However, there’s no room for improvisation during aerial shooting, as it is in high-wire stunts. Similarly, powered paragliding flights are prepared with the highest degree of precision. The slightest error can have serious consequences during the flight…
The end of the day, somewhere at the foot of the Moka mountain range, not far from Crève Coeur, a twine of fluffy clouds was being blown away by the prevailing winds. The sun was not going to be around for much longer and time was running out fast. Renaud checked that the accumulators were firmly attached to his belt. These enable him to properly operate the gyroscope so that the equipment remains stable at altitude and filming can proceed smoothly. The machine enables its operator to reduce the effects of the wind buffeting the equipment as well as the vibrations produced by the engine. By means of an anemometer, Brice measures the wind pressure and transmits the information to the pilot. After half-an-hour getting prepared, Renaud is ready to take off. In no time at all, he launches his sail and off he flies. He gains height with astonishing ease, signals his position on the auto-information frequency and indicates his flight path. His objective is already in sight, the tip of the Pieter Both Mountain. Renaud starts filming.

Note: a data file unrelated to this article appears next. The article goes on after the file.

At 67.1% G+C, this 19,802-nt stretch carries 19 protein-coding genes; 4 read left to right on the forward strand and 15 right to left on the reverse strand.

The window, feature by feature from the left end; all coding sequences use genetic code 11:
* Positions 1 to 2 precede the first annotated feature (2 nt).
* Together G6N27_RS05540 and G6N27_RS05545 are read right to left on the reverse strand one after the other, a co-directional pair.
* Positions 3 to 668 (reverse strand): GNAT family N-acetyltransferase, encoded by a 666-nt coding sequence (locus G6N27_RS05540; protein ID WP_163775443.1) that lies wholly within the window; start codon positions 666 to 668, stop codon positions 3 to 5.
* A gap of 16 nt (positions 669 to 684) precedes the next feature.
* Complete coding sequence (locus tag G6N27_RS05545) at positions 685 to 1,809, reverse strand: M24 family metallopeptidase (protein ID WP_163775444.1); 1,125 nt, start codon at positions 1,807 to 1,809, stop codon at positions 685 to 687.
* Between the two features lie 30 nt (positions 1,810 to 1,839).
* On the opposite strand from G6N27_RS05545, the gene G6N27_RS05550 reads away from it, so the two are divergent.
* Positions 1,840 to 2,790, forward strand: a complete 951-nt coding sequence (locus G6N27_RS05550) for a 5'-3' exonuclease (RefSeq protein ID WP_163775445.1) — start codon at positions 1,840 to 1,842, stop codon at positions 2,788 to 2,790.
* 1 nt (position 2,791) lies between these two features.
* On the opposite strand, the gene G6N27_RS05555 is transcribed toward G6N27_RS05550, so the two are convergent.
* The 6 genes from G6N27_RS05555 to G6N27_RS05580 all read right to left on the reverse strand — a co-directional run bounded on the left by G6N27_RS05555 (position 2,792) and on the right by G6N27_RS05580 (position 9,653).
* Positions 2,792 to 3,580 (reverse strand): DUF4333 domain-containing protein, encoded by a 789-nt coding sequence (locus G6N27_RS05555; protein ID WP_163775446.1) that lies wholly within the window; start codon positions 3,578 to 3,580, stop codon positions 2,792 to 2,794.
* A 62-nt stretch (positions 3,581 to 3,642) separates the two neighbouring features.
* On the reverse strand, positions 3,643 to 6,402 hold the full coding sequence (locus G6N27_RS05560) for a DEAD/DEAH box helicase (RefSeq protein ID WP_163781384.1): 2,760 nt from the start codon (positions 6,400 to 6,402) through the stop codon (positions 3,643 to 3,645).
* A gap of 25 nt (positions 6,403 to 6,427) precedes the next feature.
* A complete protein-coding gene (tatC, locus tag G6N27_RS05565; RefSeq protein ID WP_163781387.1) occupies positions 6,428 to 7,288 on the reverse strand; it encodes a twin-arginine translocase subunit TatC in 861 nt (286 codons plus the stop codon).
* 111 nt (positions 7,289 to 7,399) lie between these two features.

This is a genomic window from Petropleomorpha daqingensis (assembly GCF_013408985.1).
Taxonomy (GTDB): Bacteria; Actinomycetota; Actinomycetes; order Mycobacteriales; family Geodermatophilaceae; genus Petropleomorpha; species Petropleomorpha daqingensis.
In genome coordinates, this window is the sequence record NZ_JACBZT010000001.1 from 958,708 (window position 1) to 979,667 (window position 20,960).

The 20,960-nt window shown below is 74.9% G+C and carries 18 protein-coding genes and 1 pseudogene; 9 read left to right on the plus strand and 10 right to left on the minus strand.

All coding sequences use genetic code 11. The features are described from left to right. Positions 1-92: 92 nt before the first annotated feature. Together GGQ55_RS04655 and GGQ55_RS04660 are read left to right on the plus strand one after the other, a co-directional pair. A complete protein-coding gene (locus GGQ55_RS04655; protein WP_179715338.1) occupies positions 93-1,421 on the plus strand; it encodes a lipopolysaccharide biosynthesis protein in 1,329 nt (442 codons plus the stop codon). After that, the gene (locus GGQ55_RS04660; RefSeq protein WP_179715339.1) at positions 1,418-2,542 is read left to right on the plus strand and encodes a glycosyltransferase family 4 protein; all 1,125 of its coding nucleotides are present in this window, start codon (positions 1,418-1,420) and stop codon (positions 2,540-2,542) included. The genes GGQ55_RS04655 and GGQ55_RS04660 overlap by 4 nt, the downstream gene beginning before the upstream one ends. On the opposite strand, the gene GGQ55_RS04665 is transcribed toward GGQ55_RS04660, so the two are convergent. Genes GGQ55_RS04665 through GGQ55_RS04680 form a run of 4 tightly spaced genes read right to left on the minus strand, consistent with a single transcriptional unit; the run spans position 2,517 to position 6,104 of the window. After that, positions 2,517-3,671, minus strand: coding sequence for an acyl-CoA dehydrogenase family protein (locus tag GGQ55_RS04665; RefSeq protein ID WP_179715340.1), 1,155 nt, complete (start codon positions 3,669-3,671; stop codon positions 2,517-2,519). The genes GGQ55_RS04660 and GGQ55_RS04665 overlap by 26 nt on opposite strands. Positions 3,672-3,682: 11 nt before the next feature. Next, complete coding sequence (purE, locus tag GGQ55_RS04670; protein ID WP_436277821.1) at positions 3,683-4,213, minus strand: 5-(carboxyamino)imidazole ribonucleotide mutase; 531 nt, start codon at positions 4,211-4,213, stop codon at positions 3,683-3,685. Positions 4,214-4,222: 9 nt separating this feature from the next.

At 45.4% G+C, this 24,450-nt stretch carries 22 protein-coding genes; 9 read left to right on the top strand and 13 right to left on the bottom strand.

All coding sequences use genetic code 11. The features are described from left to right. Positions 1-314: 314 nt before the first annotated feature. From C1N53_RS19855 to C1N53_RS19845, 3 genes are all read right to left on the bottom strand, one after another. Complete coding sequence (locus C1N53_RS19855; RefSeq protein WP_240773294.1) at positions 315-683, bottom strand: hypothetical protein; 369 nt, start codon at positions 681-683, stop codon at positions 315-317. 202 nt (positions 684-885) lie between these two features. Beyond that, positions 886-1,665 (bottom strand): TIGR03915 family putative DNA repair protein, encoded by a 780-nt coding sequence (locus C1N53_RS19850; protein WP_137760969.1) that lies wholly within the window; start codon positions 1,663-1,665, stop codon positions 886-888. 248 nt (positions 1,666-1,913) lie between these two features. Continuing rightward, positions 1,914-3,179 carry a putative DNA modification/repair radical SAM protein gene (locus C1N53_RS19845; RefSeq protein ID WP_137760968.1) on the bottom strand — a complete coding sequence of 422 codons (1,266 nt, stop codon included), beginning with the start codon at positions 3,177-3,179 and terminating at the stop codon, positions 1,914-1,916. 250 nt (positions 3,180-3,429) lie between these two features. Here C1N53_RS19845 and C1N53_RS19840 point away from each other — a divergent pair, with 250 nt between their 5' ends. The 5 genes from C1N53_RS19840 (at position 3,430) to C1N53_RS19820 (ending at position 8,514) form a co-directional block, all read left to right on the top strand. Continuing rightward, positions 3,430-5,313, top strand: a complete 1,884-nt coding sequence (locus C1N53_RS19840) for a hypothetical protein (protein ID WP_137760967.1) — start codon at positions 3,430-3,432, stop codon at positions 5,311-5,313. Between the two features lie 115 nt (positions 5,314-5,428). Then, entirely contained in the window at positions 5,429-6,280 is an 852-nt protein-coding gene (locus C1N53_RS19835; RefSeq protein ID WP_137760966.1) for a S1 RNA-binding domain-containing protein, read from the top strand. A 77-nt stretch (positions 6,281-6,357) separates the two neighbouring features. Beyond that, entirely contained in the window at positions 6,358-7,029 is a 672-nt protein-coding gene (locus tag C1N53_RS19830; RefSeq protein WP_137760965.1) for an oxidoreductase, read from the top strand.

The rays of the setting sun lend an almost supernatural air to the rocky slopes and the sugarcane fields down below. “Amazing!” hears Brice in his headphones. He sets off straight away to meet Renaud a bit further along, at Malenga, agreed landing point for the paraglider that day.
This great saga, which took more than three months to complete, provided a fitting conclusion to Beachcomber’s 60th anniversary celebrations. Over and beyond the excellence of its hotels, Mauritius’ pioneer in the tourism sector has wanted to share all the country’s richness and diversity through a film on the holiday destination, of which the making-of presents a foretaste.